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Government considering cost shifting to promote mediation over family courts

Lord Chancellor Dominic Raab has suggested he is considering a cost shifting policy as the Ministry of Justice (MoJ) looks to steer private family law cases towards mediation and out of the family courts.

Speaking before the House of Lords constitution committee, the Secretary of State for Justice said that though the government remains committed to investing in the carrot that is mediation schemes, there also needs to be a stick to dissuade people from heading to the courts.

The policy – whether it be cost shifting or some sort of fee – is an aim to “[prevent] people going into mediation who double dip or have another crack just to see if they can get something better in court”, said Raab.

The government is set to prepare legislation on the matter “in due course”, with Raab adding he is “closely engaged” with Sir Andrew McFarlane, President of the Family Division.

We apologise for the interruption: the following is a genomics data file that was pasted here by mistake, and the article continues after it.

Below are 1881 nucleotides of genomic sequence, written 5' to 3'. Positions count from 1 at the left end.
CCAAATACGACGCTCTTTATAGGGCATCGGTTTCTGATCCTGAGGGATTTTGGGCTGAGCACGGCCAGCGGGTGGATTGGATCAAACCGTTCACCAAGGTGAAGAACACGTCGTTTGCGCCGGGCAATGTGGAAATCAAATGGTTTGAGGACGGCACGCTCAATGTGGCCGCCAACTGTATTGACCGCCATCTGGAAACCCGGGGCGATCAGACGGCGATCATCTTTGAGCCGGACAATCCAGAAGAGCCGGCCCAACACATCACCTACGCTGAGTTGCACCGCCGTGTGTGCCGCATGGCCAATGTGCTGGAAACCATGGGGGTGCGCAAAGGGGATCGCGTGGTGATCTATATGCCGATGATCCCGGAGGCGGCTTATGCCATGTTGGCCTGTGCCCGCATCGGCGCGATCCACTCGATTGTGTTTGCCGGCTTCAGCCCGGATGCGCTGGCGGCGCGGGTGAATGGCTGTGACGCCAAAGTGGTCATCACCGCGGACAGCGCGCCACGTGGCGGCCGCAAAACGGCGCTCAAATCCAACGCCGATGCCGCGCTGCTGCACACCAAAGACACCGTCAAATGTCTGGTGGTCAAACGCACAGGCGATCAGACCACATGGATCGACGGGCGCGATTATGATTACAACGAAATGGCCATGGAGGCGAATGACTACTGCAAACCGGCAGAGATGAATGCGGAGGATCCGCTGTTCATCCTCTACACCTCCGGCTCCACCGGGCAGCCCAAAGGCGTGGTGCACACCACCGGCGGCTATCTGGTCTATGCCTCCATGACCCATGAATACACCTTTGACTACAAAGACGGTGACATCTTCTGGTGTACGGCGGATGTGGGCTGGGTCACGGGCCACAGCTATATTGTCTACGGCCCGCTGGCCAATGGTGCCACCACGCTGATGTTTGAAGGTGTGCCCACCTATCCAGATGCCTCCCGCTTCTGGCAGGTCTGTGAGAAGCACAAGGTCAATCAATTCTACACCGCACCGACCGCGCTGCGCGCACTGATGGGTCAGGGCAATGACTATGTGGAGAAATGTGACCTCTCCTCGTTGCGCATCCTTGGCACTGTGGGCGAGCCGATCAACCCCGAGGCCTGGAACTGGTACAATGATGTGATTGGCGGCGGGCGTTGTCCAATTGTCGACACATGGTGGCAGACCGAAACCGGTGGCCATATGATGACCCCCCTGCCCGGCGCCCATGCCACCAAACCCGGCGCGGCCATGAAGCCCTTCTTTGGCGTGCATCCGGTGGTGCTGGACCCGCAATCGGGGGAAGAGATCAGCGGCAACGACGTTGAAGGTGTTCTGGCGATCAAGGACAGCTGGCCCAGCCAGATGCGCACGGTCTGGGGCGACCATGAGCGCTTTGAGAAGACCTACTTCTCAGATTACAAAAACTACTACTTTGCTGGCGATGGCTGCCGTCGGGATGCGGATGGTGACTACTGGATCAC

“Unless there is a safeguarding issue, namely unless you’re at a risk of life or limb, now more than ever individuals should consider ‘almost anything but the family courts’, especially when it comes to children law applications,” said Sonia Rola, family solicitor and mediator, writing for Today’s Family Lawyer during Family Mediation Week earlier this year.

Discussing the benefits of mediation over the courts, Rola said:

“There are a range of boundless possibilities within family mediation in its very flexible and fluid forum. Parents can discuss openly together in private their child’s specific needs and what’s going to or not going to work for them, issues that the courts may not necessarily ask and/or cover or indeed even be interested in.

Family mediation can often help parents work on their communication; essentially family mediation could give parents the opportunity for them to be parents. This is a far more authentic way of parenting, being given the opportunity of a supported conversation in a safe space in private.

It is far more likely that during the process of family mediation both parents will be given an opportunity to consider and discuss how the child feels about their outcome, as well as this being cheaper and quicker method to resolve the child arrangements. It could also provide parents very much helpful signposting.

If a layer of complexity exists, there is also a possibility to co-mediate with another mediator, for example if there are different jurisdictions or laws to consider. Parents could also agree that it covers different jurisdictions, without the added expense of applying for mirror orders within different jurisdictions and therefore avoid even any further unnecessary cost and/or delay.”

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